Mark Morgan composed the Planescape: Torment soundtrack after leaving the post-apocalyptic wasteland of the Fallout franchise. While similar in tone to the first two Fallouts (a heady mix of humor and darkness), Torment features a rather different setting. Indeed, Sigil, the City of Doors, is unlike anything else. An amalgamation of fantasy flavors, Sigil houses absurdities, wonders, and horrors of every kind. For this, Morgan thoughtfully employs a variety of strange instruments and synthetic sounds for the soundtrack. Masterful in context, the soundtrack loses some of its power when heard outside the game. After repeated listens, however, the atmosphere of the music bleeds from the background to the foreground.
Morgan eschews melody for the most part, although the title track that also provides the main character’s theme has something approaching conventional melody. Otherwise, he opts for odd sounds, desert-esque instruments, and effective combinations of noises; sometimes unsettling, sometimes humorous. Most of the tracks contain a percussive undercurrent as well, even the ethereal Deionarra’s theme. This makes the soundtrack more coherent (and unsettling).
One of the more evocative tracks, Deionarra’s theme stands out among the character themes. Many of these sound similar, but they display the soundtrack’s (and the game’s) tonal range rather well. Compare the somber severity of Dak’kon’s theme to the exotic urban vibe of Annah’s. Consider Morte’s theme as well, a dose of absurdist humor. Disparate they may seem in tone, yet all display facets of Sigil daily life. I doubt they could be mistaken as coming from different soundtracks, however, as they all bear the Torment brand.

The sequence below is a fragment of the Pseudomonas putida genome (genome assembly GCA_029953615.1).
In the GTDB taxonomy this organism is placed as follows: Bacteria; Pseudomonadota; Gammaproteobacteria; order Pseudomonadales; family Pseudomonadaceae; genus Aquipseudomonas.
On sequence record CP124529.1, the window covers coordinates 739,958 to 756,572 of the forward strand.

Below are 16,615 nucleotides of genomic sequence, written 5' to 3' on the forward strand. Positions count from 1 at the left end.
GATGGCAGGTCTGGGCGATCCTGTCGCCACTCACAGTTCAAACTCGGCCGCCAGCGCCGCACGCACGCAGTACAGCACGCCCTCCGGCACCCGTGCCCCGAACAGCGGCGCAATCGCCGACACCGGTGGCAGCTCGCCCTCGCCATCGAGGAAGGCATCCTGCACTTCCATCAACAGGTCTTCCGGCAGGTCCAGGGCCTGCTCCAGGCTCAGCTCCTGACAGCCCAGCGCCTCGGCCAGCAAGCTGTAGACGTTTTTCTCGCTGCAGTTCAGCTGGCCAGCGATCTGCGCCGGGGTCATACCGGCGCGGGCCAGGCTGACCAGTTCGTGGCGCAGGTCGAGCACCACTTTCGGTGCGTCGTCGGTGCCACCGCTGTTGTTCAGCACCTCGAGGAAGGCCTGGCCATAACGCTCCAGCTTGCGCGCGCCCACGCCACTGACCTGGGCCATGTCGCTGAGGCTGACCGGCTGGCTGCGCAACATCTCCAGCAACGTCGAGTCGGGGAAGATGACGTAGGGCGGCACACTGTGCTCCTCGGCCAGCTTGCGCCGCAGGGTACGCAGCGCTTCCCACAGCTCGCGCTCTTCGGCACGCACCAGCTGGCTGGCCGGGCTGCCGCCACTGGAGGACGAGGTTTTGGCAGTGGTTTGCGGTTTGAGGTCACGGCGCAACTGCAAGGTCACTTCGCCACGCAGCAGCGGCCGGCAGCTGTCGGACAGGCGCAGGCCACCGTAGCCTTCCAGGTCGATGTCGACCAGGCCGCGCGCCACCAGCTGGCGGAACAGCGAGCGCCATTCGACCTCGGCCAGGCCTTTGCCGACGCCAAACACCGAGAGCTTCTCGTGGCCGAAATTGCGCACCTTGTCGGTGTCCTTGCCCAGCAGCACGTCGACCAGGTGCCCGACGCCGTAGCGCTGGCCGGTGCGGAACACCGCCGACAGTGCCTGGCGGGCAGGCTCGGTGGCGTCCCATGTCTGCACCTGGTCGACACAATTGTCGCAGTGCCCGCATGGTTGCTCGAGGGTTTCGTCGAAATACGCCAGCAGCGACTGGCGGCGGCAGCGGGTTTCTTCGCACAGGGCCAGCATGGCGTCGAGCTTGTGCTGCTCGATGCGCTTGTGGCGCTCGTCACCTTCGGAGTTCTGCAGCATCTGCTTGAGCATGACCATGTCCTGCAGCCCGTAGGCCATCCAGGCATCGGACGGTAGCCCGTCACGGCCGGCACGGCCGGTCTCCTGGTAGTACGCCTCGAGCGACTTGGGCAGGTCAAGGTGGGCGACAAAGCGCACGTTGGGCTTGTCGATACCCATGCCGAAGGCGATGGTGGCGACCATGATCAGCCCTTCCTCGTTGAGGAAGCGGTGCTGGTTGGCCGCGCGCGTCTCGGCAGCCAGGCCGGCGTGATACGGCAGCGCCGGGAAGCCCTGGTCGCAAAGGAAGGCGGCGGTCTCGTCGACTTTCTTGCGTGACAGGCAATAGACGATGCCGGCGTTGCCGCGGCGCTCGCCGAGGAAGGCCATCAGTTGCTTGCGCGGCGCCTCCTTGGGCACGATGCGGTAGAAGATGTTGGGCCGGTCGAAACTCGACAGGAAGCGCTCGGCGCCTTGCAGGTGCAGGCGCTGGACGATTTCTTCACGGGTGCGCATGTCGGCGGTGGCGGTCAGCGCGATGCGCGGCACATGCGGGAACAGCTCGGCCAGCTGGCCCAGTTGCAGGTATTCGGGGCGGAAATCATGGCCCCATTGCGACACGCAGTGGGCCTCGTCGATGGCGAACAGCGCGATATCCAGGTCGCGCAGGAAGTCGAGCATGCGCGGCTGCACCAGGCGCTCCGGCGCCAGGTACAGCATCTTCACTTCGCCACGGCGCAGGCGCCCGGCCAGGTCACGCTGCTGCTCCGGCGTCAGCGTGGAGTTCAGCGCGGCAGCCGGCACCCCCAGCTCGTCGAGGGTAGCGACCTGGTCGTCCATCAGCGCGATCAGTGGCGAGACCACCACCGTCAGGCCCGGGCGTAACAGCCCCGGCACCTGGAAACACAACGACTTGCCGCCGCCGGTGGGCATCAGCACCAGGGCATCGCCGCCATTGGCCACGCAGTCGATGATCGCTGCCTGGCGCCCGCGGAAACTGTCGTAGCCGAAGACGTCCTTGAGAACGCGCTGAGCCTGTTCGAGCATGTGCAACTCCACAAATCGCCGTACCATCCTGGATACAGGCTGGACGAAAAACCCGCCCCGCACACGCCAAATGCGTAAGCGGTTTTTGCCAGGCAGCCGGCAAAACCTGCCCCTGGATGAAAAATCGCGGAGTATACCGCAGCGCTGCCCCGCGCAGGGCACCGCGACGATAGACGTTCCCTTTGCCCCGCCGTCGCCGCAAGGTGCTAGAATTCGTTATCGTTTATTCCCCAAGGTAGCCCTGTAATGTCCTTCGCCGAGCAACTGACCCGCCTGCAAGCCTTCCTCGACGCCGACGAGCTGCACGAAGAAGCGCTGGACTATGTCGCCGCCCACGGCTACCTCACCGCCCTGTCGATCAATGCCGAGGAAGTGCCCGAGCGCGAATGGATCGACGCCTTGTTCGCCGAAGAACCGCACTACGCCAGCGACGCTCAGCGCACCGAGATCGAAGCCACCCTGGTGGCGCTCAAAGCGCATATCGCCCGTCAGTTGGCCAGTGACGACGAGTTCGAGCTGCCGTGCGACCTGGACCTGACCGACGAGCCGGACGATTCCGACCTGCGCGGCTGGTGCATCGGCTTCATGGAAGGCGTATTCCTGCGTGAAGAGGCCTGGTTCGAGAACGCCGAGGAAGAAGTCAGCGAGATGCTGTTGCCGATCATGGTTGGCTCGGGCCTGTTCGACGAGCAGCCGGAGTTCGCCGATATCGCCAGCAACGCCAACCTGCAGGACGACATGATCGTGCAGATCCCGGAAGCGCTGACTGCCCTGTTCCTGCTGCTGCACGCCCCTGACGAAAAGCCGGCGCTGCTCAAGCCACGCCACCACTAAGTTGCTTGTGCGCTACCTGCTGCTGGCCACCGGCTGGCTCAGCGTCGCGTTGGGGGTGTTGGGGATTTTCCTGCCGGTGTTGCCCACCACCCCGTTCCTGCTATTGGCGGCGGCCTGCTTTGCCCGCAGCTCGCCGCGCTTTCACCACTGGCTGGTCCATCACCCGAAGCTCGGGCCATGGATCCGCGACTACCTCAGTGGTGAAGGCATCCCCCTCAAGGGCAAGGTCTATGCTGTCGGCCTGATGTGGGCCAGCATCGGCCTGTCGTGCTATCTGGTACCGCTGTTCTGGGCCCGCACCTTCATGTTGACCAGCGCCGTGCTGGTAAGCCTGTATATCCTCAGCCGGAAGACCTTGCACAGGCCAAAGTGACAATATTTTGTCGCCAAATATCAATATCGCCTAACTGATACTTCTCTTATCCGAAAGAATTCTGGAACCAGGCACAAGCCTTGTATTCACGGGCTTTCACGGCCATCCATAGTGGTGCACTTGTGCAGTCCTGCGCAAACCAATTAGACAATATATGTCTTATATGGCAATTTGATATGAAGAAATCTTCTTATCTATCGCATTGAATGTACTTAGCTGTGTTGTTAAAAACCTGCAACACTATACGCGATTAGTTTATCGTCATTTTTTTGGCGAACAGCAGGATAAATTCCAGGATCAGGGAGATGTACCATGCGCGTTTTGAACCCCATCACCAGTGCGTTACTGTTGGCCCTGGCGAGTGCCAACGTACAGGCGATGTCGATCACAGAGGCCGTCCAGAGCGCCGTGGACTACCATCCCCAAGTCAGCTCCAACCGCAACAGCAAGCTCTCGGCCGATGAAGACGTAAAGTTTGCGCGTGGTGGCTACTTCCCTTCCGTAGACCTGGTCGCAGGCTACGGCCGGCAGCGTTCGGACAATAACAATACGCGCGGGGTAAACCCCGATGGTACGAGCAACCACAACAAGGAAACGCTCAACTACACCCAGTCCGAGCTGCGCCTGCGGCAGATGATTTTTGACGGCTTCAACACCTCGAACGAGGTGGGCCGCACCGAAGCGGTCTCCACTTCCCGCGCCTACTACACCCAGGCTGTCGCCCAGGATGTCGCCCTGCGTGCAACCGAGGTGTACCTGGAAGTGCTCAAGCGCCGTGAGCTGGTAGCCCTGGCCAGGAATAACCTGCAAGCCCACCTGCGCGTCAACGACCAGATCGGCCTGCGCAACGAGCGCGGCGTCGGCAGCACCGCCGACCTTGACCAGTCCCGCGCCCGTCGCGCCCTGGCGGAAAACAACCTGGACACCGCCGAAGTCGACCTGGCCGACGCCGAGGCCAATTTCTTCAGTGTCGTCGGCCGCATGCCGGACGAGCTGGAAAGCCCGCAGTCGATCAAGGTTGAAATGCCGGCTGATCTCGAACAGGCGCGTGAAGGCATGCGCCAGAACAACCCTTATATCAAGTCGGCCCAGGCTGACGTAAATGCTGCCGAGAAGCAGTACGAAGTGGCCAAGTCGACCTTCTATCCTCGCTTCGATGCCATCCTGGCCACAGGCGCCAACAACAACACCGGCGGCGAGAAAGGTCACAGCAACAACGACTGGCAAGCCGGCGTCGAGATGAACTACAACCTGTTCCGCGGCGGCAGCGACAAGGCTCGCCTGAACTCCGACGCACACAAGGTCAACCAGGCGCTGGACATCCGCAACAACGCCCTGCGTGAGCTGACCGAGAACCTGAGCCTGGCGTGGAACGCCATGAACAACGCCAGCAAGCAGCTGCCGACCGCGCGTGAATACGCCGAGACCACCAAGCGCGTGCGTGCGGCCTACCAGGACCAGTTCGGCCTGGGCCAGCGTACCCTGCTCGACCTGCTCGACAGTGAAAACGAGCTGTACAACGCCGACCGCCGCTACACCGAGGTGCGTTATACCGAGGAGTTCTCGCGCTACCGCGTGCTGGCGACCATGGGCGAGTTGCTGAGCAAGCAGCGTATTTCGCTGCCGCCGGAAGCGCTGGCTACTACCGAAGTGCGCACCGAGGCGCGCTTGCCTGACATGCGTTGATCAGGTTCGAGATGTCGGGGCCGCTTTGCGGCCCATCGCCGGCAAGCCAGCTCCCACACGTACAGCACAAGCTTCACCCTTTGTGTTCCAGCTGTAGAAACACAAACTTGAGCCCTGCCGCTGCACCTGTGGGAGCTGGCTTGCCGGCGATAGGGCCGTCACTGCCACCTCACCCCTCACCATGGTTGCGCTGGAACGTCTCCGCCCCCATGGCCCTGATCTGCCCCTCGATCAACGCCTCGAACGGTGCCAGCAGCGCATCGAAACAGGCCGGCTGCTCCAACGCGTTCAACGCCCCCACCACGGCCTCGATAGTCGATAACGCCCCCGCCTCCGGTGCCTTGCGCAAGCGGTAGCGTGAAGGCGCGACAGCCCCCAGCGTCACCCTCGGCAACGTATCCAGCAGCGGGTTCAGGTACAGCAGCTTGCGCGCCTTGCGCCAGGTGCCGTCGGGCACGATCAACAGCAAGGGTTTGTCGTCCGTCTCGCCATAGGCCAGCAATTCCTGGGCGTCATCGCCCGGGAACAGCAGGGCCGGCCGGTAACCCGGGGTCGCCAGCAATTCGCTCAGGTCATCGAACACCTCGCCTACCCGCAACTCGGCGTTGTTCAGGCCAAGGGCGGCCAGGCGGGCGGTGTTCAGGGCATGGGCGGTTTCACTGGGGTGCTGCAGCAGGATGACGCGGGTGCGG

The battle themes convey immediate danger and conjure vivid images in the mind of one who has played the game. Sigil Battle is probably the best of them, with its discernable melody and stabs of breaking glass. The Catacombs and Curst themes are also commendable. Perhaps my favorite track here, Mortuary, is an endlessly haunting piece that can imbue any afternoon with macabre dread. Some of the other area themes are intriguing, but none as stimulating as Mortuary. The Smoldering Corpse Bar comes close with its wailing melody and suggestions of tall tales being told while men are in their cups. It has a Middle Eastern sensibility about it, which characterizes other tracks as well. The ending themes are a bit perfunctory and samey, but the Credits track offers something unique: a descent from sitar to electric guitar.
Upon first listen, the Planescape: Torment OST might come off as merely good background music – something to accompany an activity that occupies most of one’s attention. After multiple replays, however, the soundtrack slowly absorbs more and more of one’s attention, until, at its apex, the music commands attention. This soundtrack might not have much melody, but neither does that wondrous city, Sigil.